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01.12.2017 | Research article | Ausgabe 1/2017 Open Access

BMC Ophthalmology 1/2017

Mapping standard ophthalmic outcome sets to metrics currently reported in eight eye hospitals

Zeitschrift:
BMC Ophthalmology > Ausgabe 1/2017
Autoren:
Monica Michelotti, Dirk F. de Korne, Jennifer S. Weizer, Paul P. Lee, Declan Flanagan, Simon P. Kelly, Anne Odergren, Sukhpal S. Sandhu, Charity Wai, Niek Klazinga, Aravind Haripriya, Joshua D. Stein, Melanie Hingorani
Wichtige Hinweise

Electronic supplementary material

The online version of this article (doi: 10.​1186/​s12886-017-0667-0) contains supplementary material, which is available to authorized users.

Abstract

Background

To determine alignment of proposed international standard outcomes sets for ophthalmic conditions to metrics currently reported by eye hospitals.

Methods

Mixed methods comparative benchmark study, including eight eye hospitals in Australia, India, Singapore, Sweden, U.K., and U.S. All are major international tertiary care and training centers in ophthalmology. Main outcome measure is consistency of ophthalmic outcomes measures reported.

Results

International agreed standard outcomes (ICHOM) sets are available for cataract surgery (10 metrics) and macular degeneration (7 metrics). The eight hospitals reported 22 different metrics for cataract surgery and 2 for macular degeneration, which showed only limited overlap with the proposed ICHOM metrics. None of the hospitals reported patient reported visual functioning or vision-related quality of life outcomes measures (PROMs). Three hospitals (38%) reported rates for uncomplicated cataract surgeries only. There was marked variation in how and at what point postoperatively visual outcomes following cataract, cornea, glaucoma, strabismus and oculoplastics procedures were reported. Seven (87.5%) measured post-operative infections and four (50%) measured 30 day unplanned reoperation rates.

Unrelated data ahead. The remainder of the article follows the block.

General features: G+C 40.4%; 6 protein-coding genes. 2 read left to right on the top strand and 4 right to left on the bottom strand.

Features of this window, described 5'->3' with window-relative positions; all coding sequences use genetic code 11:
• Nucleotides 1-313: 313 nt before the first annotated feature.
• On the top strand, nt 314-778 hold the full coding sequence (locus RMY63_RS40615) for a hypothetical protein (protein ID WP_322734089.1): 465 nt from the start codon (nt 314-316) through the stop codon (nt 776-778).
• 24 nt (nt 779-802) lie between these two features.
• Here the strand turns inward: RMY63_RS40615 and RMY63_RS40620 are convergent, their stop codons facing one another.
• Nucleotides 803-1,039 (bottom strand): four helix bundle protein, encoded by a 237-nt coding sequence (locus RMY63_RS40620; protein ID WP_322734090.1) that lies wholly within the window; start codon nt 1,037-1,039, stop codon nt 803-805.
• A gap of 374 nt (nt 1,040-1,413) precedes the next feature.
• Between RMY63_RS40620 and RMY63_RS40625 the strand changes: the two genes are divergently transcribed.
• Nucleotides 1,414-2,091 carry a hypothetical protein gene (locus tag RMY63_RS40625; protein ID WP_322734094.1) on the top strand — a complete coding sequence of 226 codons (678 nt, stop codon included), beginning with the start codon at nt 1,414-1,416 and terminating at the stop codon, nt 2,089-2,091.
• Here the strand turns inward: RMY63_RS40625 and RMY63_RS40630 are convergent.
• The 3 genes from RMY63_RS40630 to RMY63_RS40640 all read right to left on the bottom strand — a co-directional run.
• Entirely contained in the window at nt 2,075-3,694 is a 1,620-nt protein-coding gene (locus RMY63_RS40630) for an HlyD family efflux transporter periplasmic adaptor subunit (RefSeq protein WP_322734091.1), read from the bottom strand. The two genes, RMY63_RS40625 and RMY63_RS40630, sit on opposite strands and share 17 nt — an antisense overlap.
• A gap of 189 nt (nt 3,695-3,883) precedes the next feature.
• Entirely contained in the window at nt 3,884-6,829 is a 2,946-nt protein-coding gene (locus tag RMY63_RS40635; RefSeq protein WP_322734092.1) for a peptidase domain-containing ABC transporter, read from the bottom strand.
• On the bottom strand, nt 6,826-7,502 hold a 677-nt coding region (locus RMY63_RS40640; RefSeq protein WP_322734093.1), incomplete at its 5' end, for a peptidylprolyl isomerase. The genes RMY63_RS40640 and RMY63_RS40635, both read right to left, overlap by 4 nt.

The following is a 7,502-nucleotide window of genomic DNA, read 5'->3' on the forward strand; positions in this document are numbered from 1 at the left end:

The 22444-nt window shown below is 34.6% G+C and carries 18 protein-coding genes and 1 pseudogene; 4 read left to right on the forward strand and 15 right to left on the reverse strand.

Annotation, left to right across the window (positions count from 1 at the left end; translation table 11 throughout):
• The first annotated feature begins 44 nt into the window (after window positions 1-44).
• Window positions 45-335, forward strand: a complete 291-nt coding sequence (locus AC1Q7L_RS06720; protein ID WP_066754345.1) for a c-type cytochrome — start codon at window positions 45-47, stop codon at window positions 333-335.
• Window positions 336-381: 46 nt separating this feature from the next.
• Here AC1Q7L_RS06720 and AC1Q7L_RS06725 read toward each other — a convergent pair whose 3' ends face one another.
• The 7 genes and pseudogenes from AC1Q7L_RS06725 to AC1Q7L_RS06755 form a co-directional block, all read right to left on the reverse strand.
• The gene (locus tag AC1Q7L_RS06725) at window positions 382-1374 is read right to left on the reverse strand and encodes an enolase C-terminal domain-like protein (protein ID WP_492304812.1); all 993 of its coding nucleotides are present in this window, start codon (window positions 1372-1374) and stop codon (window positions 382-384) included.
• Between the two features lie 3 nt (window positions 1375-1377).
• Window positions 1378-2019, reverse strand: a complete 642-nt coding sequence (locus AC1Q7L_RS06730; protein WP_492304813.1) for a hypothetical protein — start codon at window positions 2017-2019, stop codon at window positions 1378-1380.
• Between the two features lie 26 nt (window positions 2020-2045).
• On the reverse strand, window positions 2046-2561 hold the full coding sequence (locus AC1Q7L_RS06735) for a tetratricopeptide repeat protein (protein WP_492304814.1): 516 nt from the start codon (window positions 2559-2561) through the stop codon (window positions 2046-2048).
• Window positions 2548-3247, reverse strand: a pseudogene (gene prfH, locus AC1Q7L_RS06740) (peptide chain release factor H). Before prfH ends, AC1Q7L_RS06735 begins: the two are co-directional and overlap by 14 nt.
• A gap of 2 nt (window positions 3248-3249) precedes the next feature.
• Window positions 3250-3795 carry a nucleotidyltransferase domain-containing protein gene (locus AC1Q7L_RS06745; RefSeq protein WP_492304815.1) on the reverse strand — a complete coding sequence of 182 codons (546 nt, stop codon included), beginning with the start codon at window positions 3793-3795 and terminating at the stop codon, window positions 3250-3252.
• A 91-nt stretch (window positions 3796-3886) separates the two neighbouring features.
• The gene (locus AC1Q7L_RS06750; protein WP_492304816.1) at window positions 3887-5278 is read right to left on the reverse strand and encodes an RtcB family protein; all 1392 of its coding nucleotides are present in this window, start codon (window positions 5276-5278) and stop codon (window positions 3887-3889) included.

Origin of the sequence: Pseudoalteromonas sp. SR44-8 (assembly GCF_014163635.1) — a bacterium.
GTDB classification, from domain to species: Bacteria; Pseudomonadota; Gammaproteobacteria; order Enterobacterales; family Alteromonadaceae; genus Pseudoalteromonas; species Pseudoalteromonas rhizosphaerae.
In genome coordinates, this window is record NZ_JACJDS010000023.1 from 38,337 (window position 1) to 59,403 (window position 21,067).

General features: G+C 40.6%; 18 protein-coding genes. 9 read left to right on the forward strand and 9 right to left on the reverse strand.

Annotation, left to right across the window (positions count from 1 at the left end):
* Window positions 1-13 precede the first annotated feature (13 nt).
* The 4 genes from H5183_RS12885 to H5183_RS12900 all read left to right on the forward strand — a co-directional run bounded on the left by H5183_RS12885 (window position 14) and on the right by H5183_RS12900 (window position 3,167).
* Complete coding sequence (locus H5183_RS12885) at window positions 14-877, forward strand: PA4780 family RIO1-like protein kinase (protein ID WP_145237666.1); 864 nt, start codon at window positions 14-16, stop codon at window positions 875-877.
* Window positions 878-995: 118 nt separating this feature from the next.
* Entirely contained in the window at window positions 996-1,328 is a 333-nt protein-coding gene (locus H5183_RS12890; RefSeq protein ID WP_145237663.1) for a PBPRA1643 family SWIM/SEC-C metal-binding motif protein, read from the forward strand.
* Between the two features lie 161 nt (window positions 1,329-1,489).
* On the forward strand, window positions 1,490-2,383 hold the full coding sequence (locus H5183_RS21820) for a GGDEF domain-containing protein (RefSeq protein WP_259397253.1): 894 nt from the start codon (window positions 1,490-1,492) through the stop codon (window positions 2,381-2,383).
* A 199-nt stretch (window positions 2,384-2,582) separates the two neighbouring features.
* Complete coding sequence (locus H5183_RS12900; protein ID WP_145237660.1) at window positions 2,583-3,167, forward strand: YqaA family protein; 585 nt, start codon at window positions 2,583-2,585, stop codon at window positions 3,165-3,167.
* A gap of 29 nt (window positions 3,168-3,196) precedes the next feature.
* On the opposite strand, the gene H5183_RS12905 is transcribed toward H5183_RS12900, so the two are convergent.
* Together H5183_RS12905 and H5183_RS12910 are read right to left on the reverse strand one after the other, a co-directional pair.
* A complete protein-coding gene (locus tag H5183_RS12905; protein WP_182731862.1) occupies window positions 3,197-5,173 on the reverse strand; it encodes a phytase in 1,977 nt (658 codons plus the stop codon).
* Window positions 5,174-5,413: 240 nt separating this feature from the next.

Conclusions

Outcomes reporting for ophthalmic conditions currently widely varies across hospitals internationally and does not include patient-reported outcomes. Reaching consensus on measures and consistency in data collection will allow meaningful comparisons and provide an evidence base enabling improved sharing of “best practices” to improve eye care globally. Implementation of international standards is still a major challenge and practice-based knowledge on measures should be one of the inputs of the international standardization process.
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